When my audiologist started playing the different-toned beeps in my head, which were very loud, it was amazing. The perception of sound almost floored me. I’m not one to wear my emotions on my sleeve and I found myself uncontrollably smiling - almost laughing. When she finally turned me on to hear my family’s voices, it was amazing how little understanding there was. This type of information was being presented to my brain for the first time in so long and my brain had no idea what to do with it. It felt more like a feeling than actual hearing. It felt like someone was tapping onto my brain. 

Pretty much, even though I ended up going all the way up to the loudest program on the first day, the levels were still quiet enough to where my brain would 100% prefer the old ear. So there was perceptually no difference. I listened to some speaker’s tapes from fellowship to which I had a transcript and tried to follow along with only my new ear. I could just follow the syllables, and even then I would struggle. I tried Green Eggs and Ham which was a humbling experience. 

The next day I went back to Hopkins and we went to the all too familiar sound booth. My thresholds for my new ear were still way below my old ear. My audiologist did some changes, and gave me even louder programming. This was repeated two weeks later.

First Few Weeks

Early on, when my brain wouldn’t tolerate louder programming, it would only use my old ear for understanding. I would only notice the new ear during loud sounds or stressed syllables in speech. I would practice for 20 minutes or so everyday using speaker tapes and transcripts. If my battery died on my old ear, I would wait until absolutely necessary to change it because isolation can help. The eye/brain/eye connection is interesting. If I am isolating my new ear, I am not a good judge of what I am hearing - I can’t identify sounds well. If a conversation is happening behind me, I can’t even tell if it’s speech or non-speech for a few seconds. But there are some interesting ways the brain works. When I hear something and then I look at what is making the noise, my brain then helps out because it knows what it is supposed to sound like. I noticed this the other day when our dog was drinking water. I heard a rhythmic sound and then I saw Libby drinking. Almost instantaneously, the sound became more clear and more familiar.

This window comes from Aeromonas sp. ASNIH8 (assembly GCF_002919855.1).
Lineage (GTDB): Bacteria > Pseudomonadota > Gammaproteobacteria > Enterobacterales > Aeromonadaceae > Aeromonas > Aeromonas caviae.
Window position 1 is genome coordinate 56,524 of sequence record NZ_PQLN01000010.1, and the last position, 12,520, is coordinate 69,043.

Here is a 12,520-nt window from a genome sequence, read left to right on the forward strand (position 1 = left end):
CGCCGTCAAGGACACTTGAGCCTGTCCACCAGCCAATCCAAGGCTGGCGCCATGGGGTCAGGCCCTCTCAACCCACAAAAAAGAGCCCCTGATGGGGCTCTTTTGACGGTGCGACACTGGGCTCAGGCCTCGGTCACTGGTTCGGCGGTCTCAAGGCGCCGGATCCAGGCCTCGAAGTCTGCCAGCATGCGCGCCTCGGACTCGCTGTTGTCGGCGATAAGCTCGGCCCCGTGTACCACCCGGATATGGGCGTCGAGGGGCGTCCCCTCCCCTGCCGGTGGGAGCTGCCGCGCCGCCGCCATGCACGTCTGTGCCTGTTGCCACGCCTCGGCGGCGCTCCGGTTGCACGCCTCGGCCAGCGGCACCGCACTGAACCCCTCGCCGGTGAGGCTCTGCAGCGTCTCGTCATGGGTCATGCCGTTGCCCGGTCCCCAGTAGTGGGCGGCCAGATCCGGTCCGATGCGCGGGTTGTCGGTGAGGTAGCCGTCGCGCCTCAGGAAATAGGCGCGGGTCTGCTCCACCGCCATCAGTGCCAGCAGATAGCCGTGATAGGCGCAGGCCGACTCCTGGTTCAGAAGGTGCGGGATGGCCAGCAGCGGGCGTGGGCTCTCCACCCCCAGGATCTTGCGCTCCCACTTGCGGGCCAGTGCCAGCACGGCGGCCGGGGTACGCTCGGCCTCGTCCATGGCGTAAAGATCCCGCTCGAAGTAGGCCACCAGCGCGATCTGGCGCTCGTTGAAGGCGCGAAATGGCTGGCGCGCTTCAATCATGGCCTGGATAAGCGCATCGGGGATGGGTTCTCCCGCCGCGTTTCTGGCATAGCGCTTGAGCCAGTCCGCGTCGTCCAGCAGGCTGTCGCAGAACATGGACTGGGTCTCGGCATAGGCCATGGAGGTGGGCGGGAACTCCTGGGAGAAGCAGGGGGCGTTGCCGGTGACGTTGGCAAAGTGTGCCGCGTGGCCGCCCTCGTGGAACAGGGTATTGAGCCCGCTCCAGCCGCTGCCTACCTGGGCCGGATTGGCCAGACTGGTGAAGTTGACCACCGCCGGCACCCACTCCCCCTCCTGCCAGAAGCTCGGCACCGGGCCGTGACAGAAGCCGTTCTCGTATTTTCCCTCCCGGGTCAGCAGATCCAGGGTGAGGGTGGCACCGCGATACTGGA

As the programming has gotten louder, I have noticed my brain trying to balance the two ears, and I definitely prefer to have both ears on as opposed to wearing only my old one. I feel like I am missing a richness or a fullness to sound when I take off my old ear. So in that respect, I know that decision has been greatly positive thing even though it’s an indescribable perception.  


Because I haven’t been doing very much isolating in everyday life, a lot of progress has been unnoticable. I had a really cool experience about two weeks ago when I was walking the dog and my old ear died. I had the baseball game on the radio. As soon as the battery died I thought that there was no way I would be able to understand a single word due to not having any transcript or captioning. But the context of the baseball game gave me enough information because I totally heard “Darren O’Day” and “out of the bullpen” and also “swing and a miss struck him out.” It was so exciting. I didn’t understand anything else. This is after only a month and a half.


Continuing to Practice

It’s hard to practice when living a full and active life but I can tell that it is important. I need to step it back up because it has dropped off considerably. I am also needing to start practice more without transcripts. Having my girlfriend read to me while I alternate between reading and not reading her lips is good practice.